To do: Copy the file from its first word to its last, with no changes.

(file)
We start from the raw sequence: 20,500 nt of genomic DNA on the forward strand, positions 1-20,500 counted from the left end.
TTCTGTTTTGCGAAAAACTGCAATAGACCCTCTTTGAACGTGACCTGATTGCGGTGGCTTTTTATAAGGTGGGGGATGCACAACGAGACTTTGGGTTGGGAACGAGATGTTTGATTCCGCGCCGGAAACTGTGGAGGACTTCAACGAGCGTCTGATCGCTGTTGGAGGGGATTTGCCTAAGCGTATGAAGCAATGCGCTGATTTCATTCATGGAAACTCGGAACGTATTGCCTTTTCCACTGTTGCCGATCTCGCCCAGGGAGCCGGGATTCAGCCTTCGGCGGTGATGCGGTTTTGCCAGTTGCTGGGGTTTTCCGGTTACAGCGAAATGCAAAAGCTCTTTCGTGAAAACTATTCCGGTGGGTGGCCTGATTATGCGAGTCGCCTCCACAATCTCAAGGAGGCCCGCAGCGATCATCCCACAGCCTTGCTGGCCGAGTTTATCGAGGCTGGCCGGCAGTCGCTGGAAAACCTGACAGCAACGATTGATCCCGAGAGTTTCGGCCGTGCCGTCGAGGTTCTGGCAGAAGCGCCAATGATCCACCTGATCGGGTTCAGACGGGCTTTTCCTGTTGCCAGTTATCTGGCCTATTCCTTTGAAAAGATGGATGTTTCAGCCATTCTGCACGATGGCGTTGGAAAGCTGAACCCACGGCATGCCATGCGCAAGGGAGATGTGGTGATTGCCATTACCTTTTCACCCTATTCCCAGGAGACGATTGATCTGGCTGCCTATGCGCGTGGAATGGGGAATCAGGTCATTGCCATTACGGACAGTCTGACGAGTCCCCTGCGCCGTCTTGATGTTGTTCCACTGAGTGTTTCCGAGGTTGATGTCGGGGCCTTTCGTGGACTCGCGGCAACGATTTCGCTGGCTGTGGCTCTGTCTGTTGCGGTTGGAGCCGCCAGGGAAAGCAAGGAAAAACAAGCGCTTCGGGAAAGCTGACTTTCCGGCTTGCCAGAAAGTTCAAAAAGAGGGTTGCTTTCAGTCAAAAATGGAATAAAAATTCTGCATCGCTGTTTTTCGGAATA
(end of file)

We start from the raw sequence: 20,500 nt of genomic DNA on the forward strand, positions 1-20,500 counted from the left end.
TTCTGTTTTGCGAAAAACTGCAATAGACCCTCTTTGAACGTGACCTGATTGCGGTGGCTTTTTATAAGGTGGGGGATGCACAACGAGACTTTGGGTTGGGAACGAGATGTTTGATTCCGCGCCGGAAACTGTGGAGGACTTCAACGAGCGTCTGATCGCTGTTGGAGGGGATTTGCCTAAGCGTATGAAGCAATGCGCTGATTTCATTCATGGAAACTCGGAACGTATTGCCTTTTCCACTGTTGCCGATCTCGCCCAGGGAGCCGGGATTCAGCCTTCGGCGGTGATGCGGTTTTGCCAGTTGCTGGGGTTTTCCGGTTACAGCGAAATGCAAAAGCTCTTTCGTGAAAACTATTCCGGTGGGTGGCCTGATTATGCGAGTCGCCTCCACAATCTCAAGGAGGCCCGCAGCGATCATCCCACAGCCTTGCTGGCCGAGTTTATCGAGGCTGGCCGGCAGTCGCTGGAAAACCTGACAGCAACGATTGATCCCGAGAGTTTCGGCCGTGCCGTCGAGGTTCTGGCAGAAGCGCCAATGATCCACCTGATCGGGTTCAGACGGGCTTTTCCTGTTGCCAGTTATCTGGCCTATTCCTTTGAAAAGATGGATGTTTCAGCCATTCTGCACGATGGCGTTGGAAAGCTGAACCCACGGCATGCCATGCGCAAGGGAGATGTGGTGATTGCCATTACCTTTTCACCCTATTCCCAGGAGACGATTGATCTGGCTGCCTATGCGCGTGGAATGGGGAATCAGGTCATTGCCATTACGGACAGTCTGACGAGTCCCCTGCGCCGTCTTGATGTTGTTCCACTGAGTGTTTCCGAGGTTGATGTCGGGGCCTTTCGTGGACTCGCGGCAACGATTTCGCTGGCTGTGGCTCTGTCTGTTGCGGTTGGAGCCGCCAGGGAAAGCAAGGAAAAACAAGCGCTTCGGGAAAGCTGACTTTCCGGCTTGCCAGAAAGTTCAAAAAGAGGGTTGCTTTCAGTCAAAAATGGAATAAAAATTCTGCATCGCTGTTTTTCGGAATA